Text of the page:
News

NHS spent 8% more on medicines last year

BMJ 2016; 355 doi: https://doi.org/10.1136/bmj.i6320 (Published 23 November 2016) Cite this as: BMJ 2016;355:i6320
  1. Ingrid Torjesen
  1. London

The amount of money the NHS spent on medicines in England increased by 8% last year and the largest rise was in spending by hospitals, a report by NHS Digital shows.1

Overall spending on medicines in 2015-16 was £16.8bn (€19.7bn; $20.9bn), up from £15.5bn in 2014-15. Spending by hospitals on medicines rose most rapidly, by 13.6%, and accounted for 45.2% (£7.6bn) of the total cost spent on medicines in 2015-16, up from 43.0% (£6.7bn) in 2014-15.

Since 2010-11 the NHS’s spending on medicines has increased by 29.1% overall and by 81.8% in hospitals.

Of the drugs recommended by the National Institute for Health and Care Excellence (NICE), the most money in 2015-16 was spent on the TNF alpha inhibitor adalimumab (£416 647.80), which received a positive appraisal for ankylosing spondylitis and non-radiographic axial spondyloarthritis in February 2016. The drug that attracted the third highest spending (£230 588.30) was another TNF alpha inhibitor, etanercept, which also received a positive appraisal from NICE for the same indication in February 2016.

The second highest spending was on ranibizumab, which received a positive appraisal from NICE in November 2013 for choroidal neovascularisation associated with pathological myopia.

Of the £16.8bn total spent on medicines in England in 2015-16, £9.0bn was spent on medicines prescribed in primary care (53.9%) and £150m on hospital prescribed medicines dispensed in the community (0.9%).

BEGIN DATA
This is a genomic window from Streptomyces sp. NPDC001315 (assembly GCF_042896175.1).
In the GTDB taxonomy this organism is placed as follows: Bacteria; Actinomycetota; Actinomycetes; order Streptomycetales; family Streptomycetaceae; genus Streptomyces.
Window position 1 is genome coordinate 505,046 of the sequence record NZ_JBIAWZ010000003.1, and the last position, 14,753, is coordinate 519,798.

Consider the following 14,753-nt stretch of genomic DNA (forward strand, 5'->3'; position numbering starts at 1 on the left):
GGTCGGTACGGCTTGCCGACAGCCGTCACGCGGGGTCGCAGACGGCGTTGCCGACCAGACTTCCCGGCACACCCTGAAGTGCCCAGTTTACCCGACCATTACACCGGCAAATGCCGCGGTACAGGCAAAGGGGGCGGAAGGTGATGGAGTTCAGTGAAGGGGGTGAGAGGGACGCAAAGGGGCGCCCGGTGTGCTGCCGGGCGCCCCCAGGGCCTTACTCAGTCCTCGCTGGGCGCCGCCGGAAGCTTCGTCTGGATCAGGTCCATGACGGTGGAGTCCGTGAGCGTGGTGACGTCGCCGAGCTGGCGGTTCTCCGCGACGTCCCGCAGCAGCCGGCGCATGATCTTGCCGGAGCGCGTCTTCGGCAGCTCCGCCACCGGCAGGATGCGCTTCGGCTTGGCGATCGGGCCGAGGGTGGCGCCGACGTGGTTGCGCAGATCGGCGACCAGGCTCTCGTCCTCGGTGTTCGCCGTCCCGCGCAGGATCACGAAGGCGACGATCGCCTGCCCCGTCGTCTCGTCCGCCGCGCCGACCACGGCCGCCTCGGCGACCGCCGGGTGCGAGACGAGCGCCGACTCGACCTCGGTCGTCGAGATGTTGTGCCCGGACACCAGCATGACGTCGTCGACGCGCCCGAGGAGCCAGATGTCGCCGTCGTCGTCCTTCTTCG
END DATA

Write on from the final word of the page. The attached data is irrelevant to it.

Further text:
The cost of medicines prescribed in primary care has risen by only 4.6% in the past five years, from £8.6bn in 2010-11 to £9.0bn in 2015-16. As a proportion of the overall NHS expenditure on medicines, spending on those prescribed in primary care has fallen by 12.6 percentage points over the same five year time period (from 66.5% to 53.9%).

The data were based on prescribing in hospitals and the community throughout England, and the costs in the report are the net ingredient cost (NIC), which is the price listed in the national drug tariff (the basic price excluding VAT).

Data on hospitals’ use of medicines were provided by IMS Health, which collects data on issues from pharmacies in most hospitals in England.

The data on medicine use in the other two sectors—primary care and hospital prescribed medicines dispensed in the community—were provided by NHS Prescription Services.

References

View Abstract

Sign in

Log in through your institution

Free trial

Register for a free trial to thebmj.com to receive unlimited access to all content on thebmj.com for 14 days.
Sign up for a free trial

Subscribe